Sunday, March 20, 2011

Race Report: Gator Half Ironman Triathlon

(This is a guest post from Jason Buckner)

I finished my second half ironman triathlon today and I did it over an hour and a half faster than my first! My first one was in Clermont so the hills don't make this a very fair comparison, but I was much better prepared for this one. My swim time was 33 minutes, the bike was 2:52, and the run was 2:03 for a grand total of 5:35:04 with transitions. I felt strong for most of the race, but I felt like I undertrained for the bike ride. For the first time, I can say that I enjoyed the run more than the bike. Overall I enjoyed the race, but the way it was run left much to be desired.

Setting Up

The day started early. We were up at 5:00, packed up all of my gear in the car, and were on the road by 5:45. The park was only about 15 minutes away and we were allowed in the transition area at 6:00. We got to the park and I set up my transition area. Instead of the bike hangers I've always seen at triathlons, they used slotted wooden stands that you put your wheel into.

Unfortunately, they didn't mark the stands so there was no consistency in how the bikes were being set up. At some of the better races I've been to, they make sure the bikes alternate back and forth so you don't have two bikes butted up against each other. They also didn't group the stands so it was very difficult to find your bike. Once again, most other triathlons will put numbers on the stands like 1-50, 51-100, etc. so you have an idea of where you're supposed to rack your bike. This lackadaisical transition area pretty much set the tone for the rest of the day.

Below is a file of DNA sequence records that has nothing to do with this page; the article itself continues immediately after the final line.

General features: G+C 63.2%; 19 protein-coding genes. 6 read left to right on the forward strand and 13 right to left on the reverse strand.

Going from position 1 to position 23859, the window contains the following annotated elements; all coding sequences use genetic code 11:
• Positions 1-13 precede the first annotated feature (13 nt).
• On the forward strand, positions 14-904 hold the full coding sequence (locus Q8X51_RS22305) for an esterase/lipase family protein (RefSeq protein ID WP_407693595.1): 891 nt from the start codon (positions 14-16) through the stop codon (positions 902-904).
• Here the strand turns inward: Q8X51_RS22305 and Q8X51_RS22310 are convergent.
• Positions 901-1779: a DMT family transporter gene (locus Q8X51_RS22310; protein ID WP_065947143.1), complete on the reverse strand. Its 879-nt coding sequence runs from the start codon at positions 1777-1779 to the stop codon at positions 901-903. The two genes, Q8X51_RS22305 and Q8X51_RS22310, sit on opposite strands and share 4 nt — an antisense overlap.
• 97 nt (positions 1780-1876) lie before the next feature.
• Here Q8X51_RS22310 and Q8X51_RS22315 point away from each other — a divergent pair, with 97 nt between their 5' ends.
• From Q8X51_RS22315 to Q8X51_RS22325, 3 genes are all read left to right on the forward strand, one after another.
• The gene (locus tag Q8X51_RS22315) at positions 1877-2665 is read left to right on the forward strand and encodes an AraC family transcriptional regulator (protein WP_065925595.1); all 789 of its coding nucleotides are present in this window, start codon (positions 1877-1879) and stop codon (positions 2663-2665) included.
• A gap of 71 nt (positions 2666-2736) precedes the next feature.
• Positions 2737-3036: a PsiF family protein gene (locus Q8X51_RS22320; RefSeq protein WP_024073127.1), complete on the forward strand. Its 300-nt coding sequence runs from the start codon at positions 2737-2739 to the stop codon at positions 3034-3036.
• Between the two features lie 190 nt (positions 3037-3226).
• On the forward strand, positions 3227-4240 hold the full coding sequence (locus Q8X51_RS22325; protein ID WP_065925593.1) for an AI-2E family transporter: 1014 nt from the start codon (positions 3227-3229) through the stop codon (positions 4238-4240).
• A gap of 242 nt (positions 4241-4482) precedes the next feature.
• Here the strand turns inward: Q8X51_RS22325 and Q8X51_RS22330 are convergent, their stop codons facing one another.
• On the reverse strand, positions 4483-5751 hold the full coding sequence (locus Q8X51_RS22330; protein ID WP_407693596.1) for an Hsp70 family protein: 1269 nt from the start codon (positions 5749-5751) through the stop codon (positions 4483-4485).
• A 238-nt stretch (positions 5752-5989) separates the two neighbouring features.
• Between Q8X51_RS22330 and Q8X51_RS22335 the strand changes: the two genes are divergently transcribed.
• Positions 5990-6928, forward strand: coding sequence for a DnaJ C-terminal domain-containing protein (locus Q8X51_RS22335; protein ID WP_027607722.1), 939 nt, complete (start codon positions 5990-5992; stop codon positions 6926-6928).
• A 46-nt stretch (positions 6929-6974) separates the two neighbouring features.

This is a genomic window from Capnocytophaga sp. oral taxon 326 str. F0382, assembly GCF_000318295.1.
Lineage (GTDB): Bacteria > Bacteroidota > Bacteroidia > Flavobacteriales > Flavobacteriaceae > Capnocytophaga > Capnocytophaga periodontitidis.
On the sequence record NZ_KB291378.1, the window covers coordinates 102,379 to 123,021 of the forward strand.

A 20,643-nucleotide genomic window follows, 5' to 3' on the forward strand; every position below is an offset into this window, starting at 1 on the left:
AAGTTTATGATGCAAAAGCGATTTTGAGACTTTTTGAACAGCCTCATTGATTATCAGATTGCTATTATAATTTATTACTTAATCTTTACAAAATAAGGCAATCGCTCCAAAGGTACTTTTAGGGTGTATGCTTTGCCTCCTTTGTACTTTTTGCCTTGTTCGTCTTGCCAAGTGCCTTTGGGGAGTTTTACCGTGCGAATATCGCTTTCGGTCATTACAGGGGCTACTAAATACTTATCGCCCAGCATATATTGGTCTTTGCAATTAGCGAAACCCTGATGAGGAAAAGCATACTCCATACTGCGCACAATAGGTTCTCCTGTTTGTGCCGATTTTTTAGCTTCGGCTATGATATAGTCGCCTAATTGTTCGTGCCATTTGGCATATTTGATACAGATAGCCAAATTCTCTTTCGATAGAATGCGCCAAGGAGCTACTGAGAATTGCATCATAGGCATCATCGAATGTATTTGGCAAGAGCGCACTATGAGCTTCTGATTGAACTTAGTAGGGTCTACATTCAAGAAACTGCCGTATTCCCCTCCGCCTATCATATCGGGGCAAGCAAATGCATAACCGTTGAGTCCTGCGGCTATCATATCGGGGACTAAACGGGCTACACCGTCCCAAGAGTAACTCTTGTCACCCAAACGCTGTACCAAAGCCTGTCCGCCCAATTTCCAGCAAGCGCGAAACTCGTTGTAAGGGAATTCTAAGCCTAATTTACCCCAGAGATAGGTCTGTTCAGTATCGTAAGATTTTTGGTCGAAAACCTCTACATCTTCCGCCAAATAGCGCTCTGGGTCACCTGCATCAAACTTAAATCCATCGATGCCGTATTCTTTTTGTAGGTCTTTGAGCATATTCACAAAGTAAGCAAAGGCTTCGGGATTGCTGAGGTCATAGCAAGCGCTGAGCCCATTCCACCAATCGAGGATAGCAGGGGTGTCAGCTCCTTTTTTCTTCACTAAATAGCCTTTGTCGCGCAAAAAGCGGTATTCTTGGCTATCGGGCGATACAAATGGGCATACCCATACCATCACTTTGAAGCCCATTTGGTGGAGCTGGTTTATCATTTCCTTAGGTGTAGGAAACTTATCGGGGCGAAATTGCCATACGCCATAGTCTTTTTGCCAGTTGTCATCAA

After setting up my transition area, I put my wetsuit on and they did a pre-race meeting at 7:00. At the meeting, the announcer went over the basics, but when one lady asked him a question about the course, he responded with "you should have read your maps". Unacceptable. While I agree that people should look over the course ahead of time, when you're in the middle of the race, your brain is not functioning and good signage is absolutely necessary.


We got in the water around 7:15. It felt much warmer than I was expecting. It could have been the wetsuit doing its job, but it certainly didn't feel like the 68 degrees that they said it was going to be. The course was set up in a big rectangle around the lake. Two large buoys on one side and two smaller buoys on the other. The buoys were fairly close to shore, which meant the group was packed in a pretty tight area. This made it very difficult to spread out and get some breathing room.

We started at 7:35 and, as expected, it was a madhouse. I was being kicked and slapped nonstop and I couldn't get out of the crowd to avoid it. Another pretty major issue I had was a near panic attack halfway down the first side of the course. This was my first open water swim with the wetsuit and it felt like it was choking me and that I couldn't get enough air. I basically had to stop and convince myself that I knew I was going to be okay and just to take it slow and remember my training. I almost considered taking the top off of my suit off, but that would've been even more difficult.

After I rounded the first buoy, my breathing calmed down and I was finally able to get in my groove. Also just after the first corner, I sensed the sun just coming up over the horizon, which brought a sense of happiness and calm to me. The rest of the swim went really well and I finished in around 33 minutes. The way we had to get out of the water was a pretty steep incline instead of a ramp, which made exiting the water rather difficult. On to the bike.